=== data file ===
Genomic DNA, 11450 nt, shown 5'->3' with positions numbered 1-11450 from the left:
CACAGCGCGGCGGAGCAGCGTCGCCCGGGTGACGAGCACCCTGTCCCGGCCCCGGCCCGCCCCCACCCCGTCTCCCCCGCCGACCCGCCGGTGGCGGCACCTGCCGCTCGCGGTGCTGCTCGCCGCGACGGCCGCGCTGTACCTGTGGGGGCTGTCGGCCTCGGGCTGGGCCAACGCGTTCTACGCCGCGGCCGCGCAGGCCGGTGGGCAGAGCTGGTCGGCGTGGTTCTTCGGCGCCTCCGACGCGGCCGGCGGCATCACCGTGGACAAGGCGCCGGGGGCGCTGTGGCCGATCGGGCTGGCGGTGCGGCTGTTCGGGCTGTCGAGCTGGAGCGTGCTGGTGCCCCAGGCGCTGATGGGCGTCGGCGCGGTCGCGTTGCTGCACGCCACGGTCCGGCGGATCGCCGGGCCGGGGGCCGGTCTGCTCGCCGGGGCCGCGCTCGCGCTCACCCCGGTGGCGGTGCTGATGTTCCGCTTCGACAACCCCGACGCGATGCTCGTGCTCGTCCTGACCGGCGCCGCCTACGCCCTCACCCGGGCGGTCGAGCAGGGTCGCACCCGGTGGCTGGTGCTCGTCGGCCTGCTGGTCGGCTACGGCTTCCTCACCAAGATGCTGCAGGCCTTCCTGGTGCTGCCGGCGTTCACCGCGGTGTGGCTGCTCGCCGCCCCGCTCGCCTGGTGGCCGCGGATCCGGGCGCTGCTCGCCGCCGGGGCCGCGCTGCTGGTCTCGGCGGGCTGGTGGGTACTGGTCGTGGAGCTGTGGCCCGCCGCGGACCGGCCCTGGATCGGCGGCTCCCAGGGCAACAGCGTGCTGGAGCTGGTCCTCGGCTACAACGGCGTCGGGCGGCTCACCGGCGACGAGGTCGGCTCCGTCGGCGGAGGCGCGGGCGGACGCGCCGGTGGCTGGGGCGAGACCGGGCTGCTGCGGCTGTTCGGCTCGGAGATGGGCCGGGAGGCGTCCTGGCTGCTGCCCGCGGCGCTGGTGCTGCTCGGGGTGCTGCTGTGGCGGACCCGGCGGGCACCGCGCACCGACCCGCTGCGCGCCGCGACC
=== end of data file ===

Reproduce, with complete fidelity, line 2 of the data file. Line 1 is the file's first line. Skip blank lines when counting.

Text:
CACAGCGCGGCGGAGCAGCGTCGCCCGGGTGACGAGCACCCTGTCCCGGCCCCGGCCCGCCCCCACCCCGTCTCCCCCGCCGACCCGCCGGTGGCGGCACCTGCCGCTCGCGGTGCTGCTCGCCGCGACGGCCGCGCTGTACCTGTGGGGGCTGTCGGCCTCGGGCTGGGCCAACGCGTTCTACGCCGCGGCCGCGCAGGCCGGTGGGCAGAGCTGGTCGGCGTGGTTCTTCGGCGCCTCCGACGCGGCCGGCGGCATCACCGTGGACAAGGCGCCGGGGGCGCTGTGGCCGATCGGGCTGGCGGTGCGGCTGTTCGGGCTGTCGAGCTGGAGCGTGCTGGTGCCCCAGGCGCTGATGGGCGTCGGCGCGGTCGCGTTGCTGCACGCCACGGTCCGGCGGATCGCCGGGCCGGGGGCCGGTCTGCTCGCCGGGGCCGCGCTCGCGCTCACCCCGGTGGCGGTGCTGATGTTCCGCTTCGACAACCCCGACGCGATGCTCGTGCTCGTCCTGACCGGCGCCGCCTACGCCCTCACCCGGGCGGTCGAGCAGGGTCGCACCCGGTGGCTGGTGCTCGTCGGCCTGCTGGTCGGCTACGGCTTCCTCACCAAGATGCTGCAGGCCTTCCTGGTGCTGCCGGCGTTCACCGCGGTGTGGCTGCTCGCCGCCCCGCTCGCCTGGTGGCCGCGGATCCGGGCGCTGCTCGCCGCCGGGGCCGCGCTGCTGGTCTCGGCGGGCTGGTGGGTACTGGTCGTGGAGCTGTGGCCCGCCGCGGACCGGCCCTGGATCGGCGGCTCCCAGGGCAACAGCGTGCTGGAGCTGGTCCTCGGCTACAACGGCGTCGGGCGGCTCACCGGCGACGAGGTCGGCTCCGTCGGCGGAGGCGCGGGCGGACGCGCCGGTGGCTGGGGCGAGACCGGGCTGCTGCGGCTGTTCGGCTCGGAGATGGGCCGGGAGGCGTCCTGGCTGCTGCCCGCGGCGCTGGTGCTGCTCGGGGTGCTGCTGTGGCGGACCCGGCGGGCACCGCGCACCGACCCGCTGCGCGCCGCGACC